Even though these good signals can help other developing countries heighten their ambition, China must prevent carbon leakage, which may happen if a country reduces its domestic emissions while exporting emissions to other countries through trade and investment. Its response to this challenge will have significant implications for Southeast Asia. Currently, China is the largest overseas financier of coal, with Indonesia and Vietnam in its top three recipients of coal finance in the last two decades. The immense demand for coal in Southeast Asia drives these investments, with many ASEAN countries prioritizing cheap coal over renewables. However, because of the catastrophic climate projections highlighted in the recent IPCC report, these countries are expected to change their climate policies at the upcoming United Nations Framework Convention on Climate Change (UNFCC) conference in November.
A Professor from the University of North Carolina-Chapel Hill said China also plays a role in encouraging Southeast Asia to pursue green projects through measures such as adding provisions to its overseas green financing laws. In addition, China’s climate special envoy, Xie Zhenhua, has spoken on China’s new green agenda, which now excludes coal projects. However, China has just restarted a series of coal mines, causing concerns in the international community, then whether this country that accounts for a quarter of global emissions properly executes the Paris Agreement commitments.
While many future cooperations will be welcomed by China, there is intense pressure on the Southeast Asian countries to transform towards clean energy from the US. The potential implications of Biden’s administration approach to climate change for Southeast Asian nations “include pressure to reduce reliance on fossil fuels, restrictions on trade, and the tying of development assistance to climate objectives”, Paul G. Harris – the Chair Professor of Global and Environmental Studies at the Education University of Hong Kong said.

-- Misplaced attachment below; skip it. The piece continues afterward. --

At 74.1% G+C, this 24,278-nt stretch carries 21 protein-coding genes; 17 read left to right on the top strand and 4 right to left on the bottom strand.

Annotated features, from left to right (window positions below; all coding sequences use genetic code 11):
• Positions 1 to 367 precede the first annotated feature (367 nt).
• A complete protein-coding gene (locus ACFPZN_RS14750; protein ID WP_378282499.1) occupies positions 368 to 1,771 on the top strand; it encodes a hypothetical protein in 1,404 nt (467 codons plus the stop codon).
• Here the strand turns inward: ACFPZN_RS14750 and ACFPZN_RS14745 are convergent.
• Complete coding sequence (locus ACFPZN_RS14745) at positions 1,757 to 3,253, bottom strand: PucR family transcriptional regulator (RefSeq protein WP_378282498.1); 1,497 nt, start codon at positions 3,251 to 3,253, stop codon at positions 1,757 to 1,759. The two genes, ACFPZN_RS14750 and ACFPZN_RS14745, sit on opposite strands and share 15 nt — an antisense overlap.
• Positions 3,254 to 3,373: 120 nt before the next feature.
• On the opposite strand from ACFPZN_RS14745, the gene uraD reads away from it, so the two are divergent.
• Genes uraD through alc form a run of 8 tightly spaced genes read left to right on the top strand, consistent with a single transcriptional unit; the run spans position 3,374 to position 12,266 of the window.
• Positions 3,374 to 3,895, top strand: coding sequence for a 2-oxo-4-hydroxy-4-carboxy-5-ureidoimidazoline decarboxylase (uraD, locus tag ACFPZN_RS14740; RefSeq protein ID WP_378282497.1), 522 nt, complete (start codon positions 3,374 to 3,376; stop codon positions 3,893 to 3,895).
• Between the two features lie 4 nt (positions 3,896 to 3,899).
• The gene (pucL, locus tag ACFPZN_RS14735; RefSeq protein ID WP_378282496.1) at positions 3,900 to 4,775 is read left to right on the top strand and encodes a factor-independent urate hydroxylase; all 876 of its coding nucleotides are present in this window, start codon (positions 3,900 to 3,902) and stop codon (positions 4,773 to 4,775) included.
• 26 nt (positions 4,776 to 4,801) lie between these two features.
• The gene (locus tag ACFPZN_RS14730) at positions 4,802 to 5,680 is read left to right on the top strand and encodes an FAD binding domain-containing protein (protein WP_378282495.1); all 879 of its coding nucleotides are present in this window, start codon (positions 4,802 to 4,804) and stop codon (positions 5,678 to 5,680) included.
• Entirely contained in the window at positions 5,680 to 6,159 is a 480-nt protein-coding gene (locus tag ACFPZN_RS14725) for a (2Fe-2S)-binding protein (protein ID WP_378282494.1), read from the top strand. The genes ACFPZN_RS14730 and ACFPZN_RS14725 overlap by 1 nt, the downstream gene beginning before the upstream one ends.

The US’ current actions will not be enough to solve the climate crisis, due to the long delay under President Trump. Therefore, nations in Southeast Asia should prepare comprehensive climate projects for the worst-case impacts and scenarios, as predicted by scientists.
US climate policies and programs are inevitably adjusted to comply with the administration’s climate objectives. Hence, their counterparts in the Southeast will need to be sensitive to policy changes as and when they emerge. Accordingly, these countries are expected to do more to mitigate their GHG emissions. It will be especially crucial for those that depend too much on coal energy and those that export it (Indonesia and Vietnam).
At the same time, new regulations of land-use for climate change also become more important in US foreign policy, affecting nations with poor records on forest protection, such as Indonesia and Malaysia. If Biden’s policies take hold, ASEAN will face climate-related tariffs and trade restrictions. Last month, Democrats in the US Congress introduced legislation to do just that2. In addition to the pressure on carbon emissions mitigation, the US will support international assistance (bilateral and multilateral agencies) to make doing so easier.
- Issue Brief – China’s 14th 5-Year Plan: Spotlighting Climate & Environment | UNDP in China
- Naomi Jagoda and Zack Budryk, “Democrats seek to tackle climate change with import tax,” The Hill (18 July 2021), https://thehill.com/policy/equilibrium-sustainability/563472-democratsseek-to-tackle-climate-change-with-import-tax.